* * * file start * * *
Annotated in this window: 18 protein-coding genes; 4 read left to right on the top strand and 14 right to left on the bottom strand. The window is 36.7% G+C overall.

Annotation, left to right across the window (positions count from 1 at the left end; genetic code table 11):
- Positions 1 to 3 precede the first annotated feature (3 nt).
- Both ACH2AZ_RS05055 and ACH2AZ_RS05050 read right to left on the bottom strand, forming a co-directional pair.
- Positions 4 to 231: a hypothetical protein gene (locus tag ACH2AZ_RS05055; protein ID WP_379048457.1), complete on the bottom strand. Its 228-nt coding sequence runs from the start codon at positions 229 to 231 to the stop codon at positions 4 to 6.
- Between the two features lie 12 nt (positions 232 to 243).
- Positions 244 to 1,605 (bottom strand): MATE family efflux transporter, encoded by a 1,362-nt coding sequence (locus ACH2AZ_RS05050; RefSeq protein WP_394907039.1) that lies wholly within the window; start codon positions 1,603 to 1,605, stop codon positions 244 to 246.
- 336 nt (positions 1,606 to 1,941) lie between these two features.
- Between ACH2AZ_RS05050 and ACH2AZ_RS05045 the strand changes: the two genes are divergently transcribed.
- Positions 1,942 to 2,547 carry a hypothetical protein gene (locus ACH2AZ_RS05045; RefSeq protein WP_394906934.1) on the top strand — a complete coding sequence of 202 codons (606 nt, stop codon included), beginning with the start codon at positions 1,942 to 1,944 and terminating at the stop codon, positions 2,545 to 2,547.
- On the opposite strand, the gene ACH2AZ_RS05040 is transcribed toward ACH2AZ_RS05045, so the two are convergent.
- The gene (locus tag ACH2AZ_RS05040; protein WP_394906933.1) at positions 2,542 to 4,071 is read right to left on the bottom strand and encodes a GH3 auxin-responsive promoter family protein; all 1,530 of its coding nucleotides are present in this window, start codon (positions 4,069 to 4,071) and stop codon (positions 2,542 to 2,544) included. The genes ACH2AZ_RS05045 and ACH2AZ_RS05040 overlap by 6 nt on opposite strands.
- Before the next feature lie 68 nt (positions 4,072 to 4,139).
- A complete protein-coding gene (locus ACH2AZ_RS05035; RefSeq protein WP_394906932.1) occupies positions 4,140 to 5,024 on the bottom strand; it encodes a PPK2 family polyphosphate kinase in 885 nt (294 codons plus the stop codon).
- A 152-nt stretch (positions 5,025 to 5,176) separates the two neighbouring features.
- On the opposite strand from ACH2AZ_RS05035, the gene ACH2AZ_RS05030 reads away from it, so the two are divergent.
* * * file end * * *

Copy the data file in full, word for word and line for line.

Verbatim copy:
Annotated in this window: 18 protein-coding genes; 4 read left to right on the top strand and 14 right to left on the bottom strand. The window is 36.7% G+C overall.

Annotation, left to right across the window (positions count from 1 at the left end; genetic code table 11):
- Positions 1 to 3 precede the first annotated feature (3 nt).
- Both ACH2AZ_RS05055 and ACH2AZ_RS05050 read right to left on the bottom strand, forming a co-directional pair.
- Positions 4 to 231: a hypothetical protein gene (locus tag ACH2AZ_RS05055; protein ID WP_379048457.1), complete on the bottom strand. Its 228-nt coding sequence runs from the start codon at positions 229 to 231 to the stop codon at positions 4 to 6.
- Between the two features lie 12 nt (positions 232 to 243).
- Positions 244 to 1,605 (bottom strand): MATE family efflux transporter, encoded by a 1,362-nt coding sequence (locus ACH2AZ_RS05050; RefSeq protein WP_394907039.1) that lies wholly within the window; start codon positions 1,603 to 1,605, stop codon positions 244 to 246.
- 336 nt (positions 1,606 to 1,941) lie between these two features.
- Between ACH2AZ_RS05050 and ACH2AZ_RS05045 the strand changes: the two genes are divergently transcribed.
- Positions 1,942 to 2,547 carry a hypothetical protein gene (locus ACH2AZ_RS05045; RefSeq protein WP_394906934.1) on the top strand — a complete coding sequence of 202 codons (606 nt, stop codon included), beginning with the start codon at positions 1,942 to 1,944 and terminating at the stop codon, positions 2,545 to 2,547.
- On the opposite strand, the gene ACH2AZ_RS05040 is transcribed toward ACH2AZ_RS05045, so the two are convergent.
- The gene (locus tag ACH2AZ_RS05040; protein WP_394906933.1) at positions 2,542 to 4,071 is read right to left on the bottom strand and encodes a GH3 auxin-responsive promoter family protein; all 1,530 of its coding nucleotides are present in this window, start codon (positions 4,069 to 4,071) and stop codon (positions 2,542 to 2,544) included. The genes ACH2AZ_RS05045 and ACH2AZ_RS05040 overlap by 6 nt on opposite strands.
- Before the next feature lie 68 nt (positions 4,072 to 4,139).
- A complete protein-coding gene (locus ACH2AZ_RS05035; RefSeq protein WP_394906932.1) occupies positions 4,140 to 5,024 on the bottom strand; it encodes a PPK2 family polyphosphate kinase in 885 nt (294 codons plus the stop codon).
- A 152-nt stretch (positions 5,025 to 5,176) separates the two neighbouring features.
- On the opposite strand from ACH2AZ_RS05035, the gene ACH2AZ_RS05030 reads away from it, so the two are divergent.